# gmap

0th

Percentile

##### Get a Google map

Retrieve a 'Google Map' that can be used as a background for plotting points and other spatial data.

The purpose of using this function should be to display the map in a browser. You should check the Google terms of use http://code.google.com/apis/maps/terms.html to see if your usage of this function (the Google API that creates the maps) is permitted.

The projection of the returned Raster object is "Mercator" (unless you use lonlat=TRUE), and other spatial data may need to be transformed before it can be plotted on top of the Google map. You can use the Mercator function to transform points from longitude/latitude to Mercator. For SpatialLines and SpatialPolygons objects, use spTransform in the rgdal package.

This function uses the Google static maps web-service, and is based on functions by Markus Loecher for the RgoogleMaps package.

Keywords
spatial
##### Usage
gmap(x, exp=1, type='terrain', filename='', style=NULL, scale=1, zoom=NULL,  size=c(640, 640), rgb=FALSE, lonlat=FALSE, ...)
Mercator(p, inverse = FALSE)
##### Arguments
x
a textual locality description, or an Extent object (with longitude/latitude coordinates), or an object that can be coerced to one (such as a Raster* or Spatial* object), in any (known) coordinate system
exp
numeric. An expansion factor to enlarge (by multiplication) the extent specified by x
type
character. Choose from 'roadmap', 'satellite', 'hybrid', 'terrain'
filename
character. Filename (optional). You can open the resulting file in a GIS program
style
character. Additional style arguments. See http://code.google.com/apis/maps/documentation/staticmaps/#StyledMapFeatures. Note that certain style features do not work in combination with (the default) type='terrain'
scale
1 or 2. Using 2 doubles the number of pixels returned (and thus gives you better image quality if you need a large image)
zoom
integer between 0 (the whole world) to 21 (very small area), centered on the center of the extent
size
vector of two integers indicating the number of columns and rows that is requested (what is returned depends on other factors as well). Maximum values are c(640, 640), so you can only select a smaller area than the default. Note that the number of pixels returned can be doubled by using scale=2
rgb
logical. If TRUE, a RasterBrick is returned with three layers (red, green, blue). This can be plotted with plotRGB
lonlat
logical. If TRUE the Raster object returned has a longitude/latitude CRS instead of Mercator
...
additional parameters
p
Points. A two-column matrix, or a SpatialPoints object
inverse
Should the inverse projection be done (from Mercator to longitude/latitude?)
##### Details

If argument x is a textual locality description, the geocode function is used to retrieve the extent that should be mapped.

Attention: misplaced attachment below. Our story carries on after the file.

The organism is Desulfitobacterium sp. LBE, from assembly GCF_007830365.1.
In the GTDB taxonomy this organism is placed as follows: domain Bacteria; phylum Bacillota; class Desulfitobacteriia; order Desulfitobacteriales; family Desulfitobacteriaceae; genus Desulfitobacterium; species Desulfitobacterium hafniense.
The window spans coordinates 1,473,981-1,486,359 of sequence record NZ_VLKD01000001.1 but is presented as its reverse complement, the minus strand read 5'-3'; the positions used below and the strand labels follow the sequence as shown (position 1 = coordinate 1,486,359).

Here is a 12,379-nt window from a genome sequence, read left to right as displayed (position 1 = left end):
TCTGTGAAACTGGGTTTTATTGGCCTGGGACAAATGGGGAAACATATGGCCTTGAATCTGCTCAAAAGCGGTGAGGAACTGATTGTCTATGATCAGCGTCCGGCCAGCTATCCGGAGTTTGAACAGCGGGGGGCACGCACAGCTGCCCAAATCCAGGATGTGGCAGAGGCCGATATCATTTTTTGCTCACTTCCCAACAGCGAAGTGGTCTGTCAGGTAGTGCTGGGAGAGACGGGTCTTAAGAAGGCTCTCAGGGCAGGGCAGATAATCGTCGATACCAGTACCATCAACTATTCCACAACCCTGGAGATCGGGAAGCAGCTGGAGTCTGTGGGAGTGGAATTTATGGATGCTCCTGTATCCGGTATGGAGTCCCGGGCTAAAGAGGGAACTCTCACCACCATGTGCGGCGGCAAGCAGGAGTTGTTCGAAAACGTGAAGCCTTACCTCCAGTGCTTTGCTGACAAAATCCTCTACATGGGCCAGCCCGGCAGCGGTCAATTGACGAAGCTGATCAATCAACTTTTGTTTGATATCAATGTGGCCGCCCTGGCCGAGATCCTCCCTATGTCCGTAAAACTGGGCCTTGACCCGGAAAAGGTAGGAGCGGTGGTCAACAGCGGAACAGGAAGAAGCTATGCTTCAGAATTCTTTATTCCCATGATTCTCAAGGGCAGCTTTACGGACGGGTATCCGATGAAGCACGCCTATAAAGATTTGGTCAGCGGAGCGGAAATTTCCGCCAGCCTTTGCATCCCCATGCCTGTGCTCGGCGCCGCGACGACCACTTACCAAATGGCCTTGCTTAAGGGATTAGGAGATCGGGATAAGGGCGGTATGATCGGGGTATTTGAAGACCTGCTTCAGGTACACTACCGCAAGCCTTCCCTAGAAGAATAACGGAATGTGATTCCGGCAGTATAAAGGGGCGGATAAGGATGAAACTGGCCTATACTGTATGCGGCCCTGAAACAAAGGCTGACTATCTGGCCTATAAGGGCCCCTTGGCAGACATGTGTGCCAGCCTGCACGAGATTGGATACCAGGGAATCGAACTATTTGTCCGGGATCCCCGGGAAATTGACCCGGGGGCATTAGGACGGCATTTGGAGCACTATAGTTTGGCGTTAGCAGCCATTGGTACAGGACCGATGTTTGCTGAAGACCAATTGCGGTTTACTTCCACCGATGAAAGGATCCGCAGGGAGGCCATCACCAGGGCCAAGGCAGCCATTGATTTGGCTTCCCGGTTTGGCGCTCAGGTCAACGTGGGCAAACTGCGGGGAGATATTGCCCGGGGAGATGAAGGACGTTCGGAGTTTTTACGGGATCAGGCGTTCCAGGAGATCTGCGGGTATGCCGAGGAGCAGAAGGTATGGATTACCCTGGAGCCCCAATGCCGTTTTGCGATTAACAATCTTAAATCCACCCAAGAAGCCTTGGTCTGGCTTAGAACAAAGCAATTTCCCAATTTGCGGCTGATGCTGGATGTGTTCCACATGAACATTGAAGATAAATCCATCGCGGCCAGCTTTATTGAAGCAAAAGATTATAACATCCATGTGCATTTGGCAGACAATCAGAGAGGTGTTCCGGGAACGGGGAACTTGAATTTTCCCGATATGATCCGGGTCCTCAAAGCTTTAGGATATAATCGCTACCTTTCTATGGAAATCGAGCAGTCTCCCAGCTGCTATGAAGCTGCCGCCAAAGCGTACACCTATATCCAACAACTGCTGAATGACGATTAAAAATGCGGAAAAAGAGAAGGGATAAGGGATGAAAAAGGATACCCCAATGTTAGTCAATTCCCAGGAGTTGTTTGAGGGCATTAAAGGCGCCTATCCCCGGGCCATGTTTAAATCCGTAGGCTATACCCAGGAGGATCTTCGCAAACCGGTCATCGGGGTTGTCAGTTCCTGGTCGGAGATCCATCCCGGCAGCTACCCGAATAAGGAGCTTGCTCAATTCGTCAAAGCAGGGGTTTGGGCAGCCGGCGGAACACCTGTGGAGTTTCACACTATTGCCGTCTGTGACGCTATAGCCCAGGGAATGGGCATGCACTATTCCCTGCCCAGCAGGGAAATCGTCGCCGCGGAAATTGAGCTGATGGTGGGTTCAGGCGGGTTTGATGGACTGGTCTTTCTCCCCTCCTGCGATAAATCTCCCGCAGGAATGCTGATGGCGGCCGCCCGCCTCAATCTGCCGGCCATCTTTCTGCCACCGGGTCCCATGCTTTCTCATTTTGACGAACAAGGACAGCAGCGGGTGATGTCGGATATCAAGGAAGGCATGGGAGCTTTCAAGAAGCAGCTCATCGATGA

Change the type to 'roadmap' if the map returned says "sorry we have no imagery here"; or use a larger extent.

The returned RasterLayer has a Mercator projection. To plot points (or lines or polygons) on top of it, these need to be transformed first.

A matrix of longitude/latitude data can be transformed with the Mercator function used in the example below. 'Spatial*' objects can be transformed with spTransform p <- spTransform(x, "+proj=merc +a=6378137 +b=6378137 +lat_ts=0.0 +lon_0=0.0 +x_0=0.0 +y_0=0 +k=1.0 +units=m +nadgrids=@null +no_defs")

RasterLayer

• gmap
• Mercator
##### Examples
## Not run:
# library(rgdal)
#
# # get a map using names
# g = gmap('Australia')
# plot(g, inter=TRUE)
# gs = gmap('Sydney, New South Wales, Australia', type='satellite')
# plot(gs, inter=TRUE)
# gs = gmap('Sydney, Australia', type='satellite', exp=3)
# plot(gs, inter=TRUE)
# gs = gmap('Sydney, Australia', type='hybrid', zoom=10, scale=2)
# plot(gs, inter=TRUE)
#
# # from a maxtrix with lon/lat points
# x = runif(30)*10 + 40
# y = runif(30)*10 - 20
# xy = cbind(x, y)
# g = gmap(xy, type='hybrid')
# plot(g, inter=TRUE)
# points(Mercator(xy) , col='red', pch=20)
#
# # or from an Extent object
# e = extent( -121.9531 , -120.3897 , 35.36 , 36.61956 )
# # you can also get an Extent object by clicking on the map twice after using:
# # drawExtent()
# r = gmap(e)
# plot(r, interpolate=TRUE)
#
# # transform points to Mercator for plotting on top of map:
# pt <- matrix(c(-121, 36), ncol=2)
# ptm <- Mercator(pt)
# points(ptm, cex=3, pch=20, col='blue')
# Mercator(ptm, inverse=TRUE)
#
# # transform Spatial objects to Mercator for plotting on top of map
# # here for points, but particularly relevant for lines and polygons
# pt <- data.frame(pt)
# coordinates(pt) <- ~X1 + X2
# proj4string(pt) <-"+proj=longlat +datum=WGS84 +ellps=WGS84"
# ptm2 <- spTransform(pt, CRS("+proj=merc +a=6378137 +b=6378137 +lat_ts=0.0
#       +lon_0=0.0 +x_0=0.0 +y_0=0 +k=1.0 +units=m +nadgrids=@null +no_defs"))
# points(ptm, col='red', pch='x', cex=3)
#
# # styles:
# g <- gmap("Brooklyn", style="feature:road.local|element:geometry|hue:0x00ff00|saturation:100
#   &style=feature:landscape|element:geometry|lightness:-100", type='roadmap')
# plot(g)
# ## End(Not run)

Documentation reproduced from package dismo, version 1.1-4, License: GPL (>= 3)

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